Lemon & Jinja moved to its current location only last year and is now the largest independent refill store in the UK. Jesse Dugdale originally established Lemon & Jinja in 2018. Since then, the eco-enterprise has expanded in response to demand and the shop has quadrupled in size. The inspiration for this sustainable lifestyle store came from the years Jesse lived in Uganda as a teenager, where living close to African wildlife opened her eyes to both the brilliance of nature and the emergency facing the planet. Following her return to England, Jesse wated to do something that would make a difference.

She explains: ‘Seeing the huge and devastating impact we, as humans, have on the planet, I wanted to help change that. And change starts in your own home. When the initial idea came about, a lot of people said it wouldn’t work, and that our local area wasn’t the obvious place to set up Lemon & Jinja. But that pushed me to start the business even more!’

Lemon & Jinja is on a mission to provide education and support to help significantly reduce household waste by offering refill and reuse options and environmentally sustainable products.

Manager Sophie Roe continues: ‘With 2,500 products in store you can refill just about anything with us. We strive to work with our local community, educating on sustainability and our impact on the environment. We host local litter picks, second hand clothes swaps, natural cleaning workshops, talks at schools and much, much more.’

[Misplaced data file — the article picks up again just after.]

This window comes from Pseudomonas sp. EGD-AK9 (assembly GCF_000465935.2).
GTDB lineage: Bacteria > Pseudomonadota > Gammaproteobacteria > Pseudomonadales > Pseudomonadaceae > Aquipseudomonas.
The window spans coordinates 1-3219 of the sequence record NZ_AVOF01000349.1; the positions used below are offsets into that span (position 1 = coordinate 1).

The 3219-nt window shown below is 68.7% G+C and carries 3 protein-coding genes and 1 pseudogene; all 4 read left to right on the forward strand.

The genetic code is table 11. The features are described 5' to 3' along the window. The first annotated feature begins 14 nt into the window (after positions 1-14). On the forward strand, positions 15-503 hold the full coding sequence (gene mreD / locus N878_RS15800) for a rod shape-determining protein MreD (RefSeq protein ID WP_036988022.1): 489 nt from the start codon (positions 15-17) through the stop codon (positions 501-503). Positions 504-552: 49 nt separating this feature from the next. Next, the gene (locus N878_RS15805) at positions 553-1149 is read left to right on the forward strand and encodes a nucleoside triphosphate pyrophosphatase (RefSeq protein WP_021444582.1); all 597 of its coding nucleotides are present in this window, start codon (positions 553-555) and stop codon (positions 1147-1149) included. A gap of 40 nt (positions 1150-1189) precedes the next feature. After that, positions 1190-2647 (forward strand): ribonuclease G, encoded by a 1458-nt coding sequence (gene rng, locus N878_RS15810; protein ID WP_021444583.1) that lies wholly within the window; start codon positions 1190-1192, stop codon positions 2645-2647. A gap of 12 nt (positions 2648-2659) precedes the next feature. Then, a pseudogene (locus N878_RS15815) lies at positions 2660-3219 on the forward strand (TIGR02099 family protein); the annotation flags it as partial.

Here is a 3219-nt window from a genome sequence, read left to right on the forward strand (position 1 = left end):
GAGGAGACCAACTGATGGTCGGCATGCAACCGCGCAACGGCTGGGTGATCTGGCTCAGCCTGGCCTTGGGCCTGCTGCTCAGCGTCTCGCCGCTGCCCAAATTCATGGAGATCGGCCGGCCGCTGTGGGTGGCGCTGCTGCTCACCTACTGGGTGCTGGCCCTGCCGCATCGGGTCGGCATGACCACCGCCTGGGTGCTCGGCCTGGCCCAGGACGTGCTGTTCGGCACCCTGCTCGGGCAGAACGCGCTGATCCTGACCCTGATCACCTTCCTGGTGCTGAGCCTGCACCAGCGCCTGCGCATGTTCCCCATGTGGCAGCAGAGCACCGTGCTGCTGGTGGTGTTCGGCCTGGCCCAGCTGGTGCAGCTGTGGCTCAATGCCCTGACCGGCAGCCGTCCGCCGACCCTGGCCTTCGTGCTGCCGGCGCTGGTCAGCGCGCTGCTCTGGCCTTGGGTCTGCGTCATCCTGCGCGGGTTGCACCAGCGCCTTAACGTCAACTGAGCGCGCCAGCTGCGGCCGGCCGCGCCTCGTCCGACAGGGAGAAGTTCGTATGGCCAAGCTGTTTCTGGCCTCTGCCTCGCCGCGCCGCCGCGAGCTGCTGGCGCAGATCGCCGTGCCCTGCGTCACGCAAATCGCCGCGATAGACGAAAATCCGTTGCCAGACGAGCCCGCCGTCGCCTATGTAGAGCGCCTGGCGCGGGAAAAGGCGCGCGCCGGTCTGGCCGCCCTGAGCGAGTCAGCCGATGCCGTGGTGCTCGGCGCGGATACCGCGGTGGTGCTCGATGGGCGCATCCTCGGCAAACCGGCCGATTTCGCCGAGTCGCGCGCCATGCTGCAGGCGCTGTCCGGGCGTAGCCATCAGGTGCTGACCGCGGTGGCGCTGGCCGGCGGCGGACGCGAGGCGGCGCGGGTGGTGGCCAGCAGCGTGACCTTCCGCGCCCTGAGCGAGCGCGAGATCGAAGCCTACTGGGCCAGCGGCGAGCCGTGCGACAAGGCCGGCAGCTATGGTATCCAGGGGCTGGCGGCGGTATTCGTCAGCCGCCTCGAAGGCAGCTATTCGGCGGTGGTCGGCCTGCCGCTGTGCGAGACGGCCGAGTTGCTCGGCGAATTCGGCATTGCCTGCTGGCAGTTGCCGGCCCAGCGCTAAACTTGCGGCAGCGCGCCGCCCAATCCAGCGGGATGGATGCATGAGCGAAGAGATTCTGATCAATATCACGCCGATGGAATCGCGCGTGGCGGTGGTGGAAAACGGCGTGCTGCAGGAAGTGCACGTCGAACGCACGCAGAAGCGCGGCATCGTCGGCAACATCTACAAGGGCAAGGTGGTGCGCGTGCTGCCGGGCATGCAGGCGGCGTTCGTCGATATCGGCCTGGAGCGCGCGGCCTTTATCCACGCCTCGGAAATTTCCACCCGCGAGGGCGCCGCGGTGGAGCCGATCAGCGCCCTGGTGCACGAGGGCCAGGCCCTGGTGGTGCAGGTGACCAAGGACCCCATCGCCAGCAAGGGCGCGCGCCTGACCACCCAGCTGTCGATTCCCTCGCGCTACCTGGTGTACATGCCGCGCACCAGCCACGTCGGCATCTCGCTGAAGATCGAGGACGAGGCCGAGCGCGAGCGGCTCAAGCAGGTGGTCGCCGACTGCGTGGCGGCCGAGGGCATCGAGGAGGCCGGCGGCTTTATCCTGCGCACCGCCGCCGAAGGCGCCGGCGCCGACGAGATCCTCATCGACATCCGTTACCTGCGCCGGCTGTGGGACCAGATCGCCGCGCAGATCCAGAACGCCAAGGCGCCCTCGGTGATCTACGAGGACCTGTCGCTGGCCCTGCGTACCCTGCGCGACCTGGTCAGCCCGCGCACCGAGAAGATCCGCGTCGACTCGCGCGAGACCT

Last year their efforts were recognised when Lemon & Jinja collected a trio of accolades including Best Sustainable Business in Hampshire, Best Sustainable Lifestyle Business in England and ISO 14001 Best Business for the Southern Sustainability Partnership. The ISO 14001 sets the standard for environmental management systems, demonstrating their commitment to protecting the environment as a business.

Sophie says: ‘2023 proved to be such a huge year for us, and we are all so proud of our team and hugely thankful to our loyal customers.’

Jesse adds: ‘We are always trying to make space for new things and run as many community events and workshops as possible. Lemon & Jinja is a huge part of my life now and I’m extremely lucky to have such a great team working alongside me.’

Great British Life: Forest and Cove on Bell Street (c) Forest and CoveForest and Cove on Bell Street (c) Forest and Cove

Creative Romsey

One of Romsey’s most recent independent additions is Forest & Cove, a gorgeous gallery full of arty treasures which opened on Bell Street in August 2021.

Owner Rebecca Jackson explains: ‘Opening a gallery was something I had been passionate about for a long time, and I felt Romsey was lacking a dedicated space where people could gather and engage in creative activities, and where artists could showcase their work. Our welcoming creative hub aims to fill this void. As a goldsmith myself, I understand the value of having a space that supports local artists and makers, and we believe that such a space not only enriches the local artistic community, but also strengthens the overall cultural fabric of Romsey.